legitimacy and more enlightened policies in others, have spared the
royals for now and given them more time to figure out how to adjust
Still, the proverbial bell may yet toll for them too. Challenges
abound. The Saudi rulers are sclerotic and aging. King Abdullah is
89; Crown Prince Nayef is 79 and ill; and even Minister of Defense
Prince Salman is no spring chicken at 76. The Saudi youth bulge is
underemployed and increasingly unhappy.
Next door, egged on by the Saudis, the Bahraini royal family
represses rather than reforms; and without the sure hand of his
father, Jordan´s King Abdullah is facing an increasingly unhappy East
Bank constituency angry about corruption and their own dwindling
perks. Only in Iraq, untouched by the Arab Spring, does the strongman
of yesteryear in the person of Prime Minister Nouri al-Maliki seem to
live on, though in a much more constrained form.
So what are the consequences of an Arab world bereft of powerful
authoritarians? Four stand out in particular.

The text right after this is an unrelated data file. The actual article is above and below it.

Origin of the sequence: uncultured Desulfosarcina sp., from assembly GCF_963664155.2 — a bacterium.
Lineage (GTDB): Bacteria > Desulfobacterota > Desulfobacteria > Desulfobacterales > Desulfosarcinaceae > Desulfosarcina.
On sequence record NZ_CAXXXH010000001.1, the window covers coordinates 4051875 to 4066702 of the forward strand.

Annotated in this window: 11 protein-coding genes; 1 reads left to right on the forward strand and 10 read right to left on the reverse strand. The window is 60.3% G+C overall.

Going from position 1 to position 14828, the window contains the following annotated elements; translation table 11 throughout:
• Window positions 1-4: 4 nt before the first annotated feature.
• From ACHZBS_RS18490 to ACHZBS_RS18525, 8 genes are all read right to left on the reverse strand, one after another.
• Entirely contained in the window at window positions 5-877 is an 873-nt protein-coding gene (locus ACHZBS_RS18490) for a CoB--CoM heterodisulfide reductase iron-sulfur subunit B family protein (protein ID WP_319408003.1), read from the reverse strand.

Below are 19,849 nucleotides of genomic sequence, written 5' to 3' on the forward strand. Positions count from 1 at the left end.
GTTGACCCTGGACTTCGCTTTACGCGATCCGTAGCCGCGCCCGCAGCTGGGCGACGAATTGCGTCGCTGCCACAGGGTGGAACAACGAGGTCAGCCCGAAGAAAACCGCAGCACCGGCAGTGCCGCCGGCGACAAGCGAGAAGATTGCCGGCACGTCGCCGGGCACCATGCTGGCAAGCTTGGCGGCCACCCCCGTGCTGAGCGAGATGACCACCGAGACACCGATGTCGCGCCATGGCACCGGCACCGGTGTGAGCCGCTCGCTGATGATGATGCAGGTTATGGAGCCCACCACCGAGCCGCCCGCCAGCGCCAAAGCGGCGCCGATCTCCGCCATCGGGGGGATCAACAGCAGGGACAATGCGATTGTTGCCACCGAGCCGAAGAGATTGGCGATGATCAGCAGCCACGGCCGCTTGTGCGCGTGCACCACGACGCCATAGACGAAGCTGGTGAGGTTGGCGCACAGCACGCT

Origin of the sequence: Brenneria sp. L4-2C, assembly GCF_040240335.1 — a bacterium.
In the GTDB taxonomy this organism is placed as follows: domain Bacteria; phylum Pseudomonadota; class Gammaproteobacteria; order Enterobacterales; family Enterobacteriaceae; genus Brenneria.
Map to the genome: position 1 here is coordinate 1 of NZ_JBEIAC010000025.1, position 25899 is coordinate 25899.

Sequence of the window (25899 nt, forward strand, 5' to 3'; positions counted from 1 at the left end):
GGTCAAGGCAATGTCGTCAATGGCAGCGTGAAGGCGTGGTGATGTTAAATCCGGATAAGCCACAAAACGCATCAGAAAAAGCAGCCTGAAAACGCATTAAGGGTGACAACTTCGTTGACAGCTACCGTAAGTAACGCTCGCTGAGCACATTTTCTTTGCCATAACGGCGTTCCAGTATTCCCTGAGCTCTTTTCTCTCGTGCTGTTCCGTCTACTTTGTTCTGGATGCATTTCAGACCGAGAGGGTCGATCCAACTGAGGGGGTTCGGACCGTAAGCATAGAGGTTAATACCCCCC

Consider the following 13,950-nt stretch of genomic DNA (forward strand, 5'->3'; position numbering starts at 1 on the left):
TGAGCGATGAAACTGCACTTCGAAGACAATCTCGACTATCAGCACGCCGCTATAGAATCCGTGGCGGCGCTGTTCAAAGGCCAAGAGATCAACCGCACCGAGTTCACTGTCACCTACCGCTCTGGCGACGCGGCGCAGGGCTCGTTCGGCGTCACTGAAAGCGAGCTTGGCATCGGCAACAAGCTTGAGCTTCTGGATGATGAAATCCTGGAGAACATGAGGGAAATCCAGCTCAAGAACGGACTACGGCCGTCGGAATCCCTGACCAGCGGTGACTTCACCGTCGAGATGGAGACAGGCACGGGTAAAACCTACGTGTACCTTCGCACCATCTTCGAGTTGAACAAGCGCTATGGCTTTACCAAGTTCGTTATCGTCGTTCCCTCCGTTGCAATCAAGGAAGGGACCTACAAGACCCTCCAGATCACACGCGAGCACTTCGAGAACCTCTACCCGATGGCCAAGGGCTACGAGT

1. Not enough 411.
In the new Middle Eastern Oz, we don´t know much. The advantage of
dealing primarily with one guy was that you didn´t have to know much;
alternatively, with only one real wizard, you thought you knew more
than you did. One strongman was good enough, particularly if he was
seen to be working for you. We became pretty chummy with all these
guys. Traveling with secretaries of state, we always went to Cairo
first to consult with our good friend Hosni. Successive CIA station
chiefs had very close personal relationships with the king of Jordan.
There was little need to delve deeper, and it was a risk to do so.
Indeed, in Egypt, we were actively discouraged from cultivating
contacts among the Islamists and other opposition figures.
Now, reliable information on who´s up and who´s down in Egypt is much